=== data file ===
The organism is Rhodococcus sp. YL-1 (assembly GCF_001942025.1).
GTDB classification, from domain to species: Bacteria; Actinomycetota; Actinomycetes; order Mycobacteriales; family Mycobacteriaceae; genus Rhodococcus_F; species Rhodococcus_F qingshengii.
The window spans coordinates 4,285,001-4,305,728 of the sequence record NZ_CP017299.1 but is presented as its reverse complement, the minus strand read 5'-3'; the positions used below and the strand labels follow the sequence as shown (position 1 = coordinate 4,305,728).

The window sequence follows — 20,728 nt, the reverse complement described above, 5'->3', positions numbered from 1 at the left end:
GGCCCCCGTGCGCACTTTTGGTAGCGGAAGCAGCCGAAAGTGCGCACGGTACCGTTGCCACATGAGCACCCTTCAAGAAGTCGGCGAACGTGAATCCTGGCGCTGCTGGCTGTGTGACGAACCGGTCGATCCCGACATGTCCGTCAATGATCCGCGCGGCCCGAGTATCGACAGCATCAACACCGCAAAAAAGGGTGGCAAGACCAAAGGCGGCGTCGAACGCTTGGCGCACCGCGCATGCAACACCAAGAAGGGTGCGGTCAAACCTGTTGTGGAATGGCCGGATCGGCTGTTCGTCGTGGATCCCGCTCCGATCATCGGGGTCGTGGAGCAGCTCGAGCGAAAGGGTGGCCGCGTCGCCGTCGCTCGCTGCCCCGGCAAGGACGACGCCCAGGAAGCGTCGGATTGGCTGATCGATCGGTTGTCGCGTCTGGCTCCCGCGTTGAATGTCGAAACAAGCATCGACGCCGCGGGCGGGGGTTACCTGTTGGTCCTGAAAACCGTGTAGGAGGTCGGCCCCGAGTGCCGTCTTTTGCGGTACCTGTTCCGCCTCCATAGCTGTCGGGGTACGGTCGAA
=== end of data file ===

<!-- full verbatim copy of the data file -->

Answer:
The organism is Rhodococcus sp. YL-1 (assembly GCF_001942025.1).
GTDB classification, from domain to species: Bacteria; Actinomycetota; Actinomycetes; order Mycobacteriales; family Mycobacteriaceae; genus Rhodococcus_F; species Rhodococcus_F qingshengii.
The window spans coordinates 4,285,001-4,305,728 of the sequence record NZ_CP017299.1 but is presented as its reverse complement, the minus strand read 5'-3'; the positions used below and the strand labels follow the sequence as shown (position 1 = coordinate 4,305,728).

The window sequence follows — 20,728 nt, the reverse complement described above, 5'->3', positions numbered from 1 at the left end:
GGCCCCCGTGCGCACTTTTGGTAGCGGAAGCAGCCGAAAGTGCGCACGGTACCGTTGCCACATGAGCACCCTTCAAGAAGTCGGCGAACGTGAATCCTGGCGCTGCTGGCTGTGTGACGAACCGGTCGATCCCGACATGTCCGTCAATGATCCGCGCGGCCCGAGTATCGACAGCATCAACACCGCAAAAAAGGGTGGCAAGACCAAAGGCGGCGTCGAACGCTTGGCGCACCGCGCATGCAACACCAAGAAGGGTGCGGTCAAACCTGTTGTGGAATGGCCGGATCGGCTGTTCGTCGTGGATCCCGCTCCGATCATCGGGGTCGTGGAGCAGCTCGAGCGAAAGGGTGGCCGCGTCGCCGTCGCTCGCTGCCCCGGCAAGGACGACGCCCAGGAAGCGTCGGATTGGCTGATCGATCGGTTGTCGCGTCTGGCTCCCGCGTTGAATGTCGAAACAAGCATCGACGCCGCGGGCGGGGGTTACCTGTTGGTCCTGAAAACCGTGTAGGAGGTCGGCCCCGAGTGCCGTCTTTTGCGGTACCTGTTCCGCCTCCATAGCTGTCGGGGTACGGTCGAA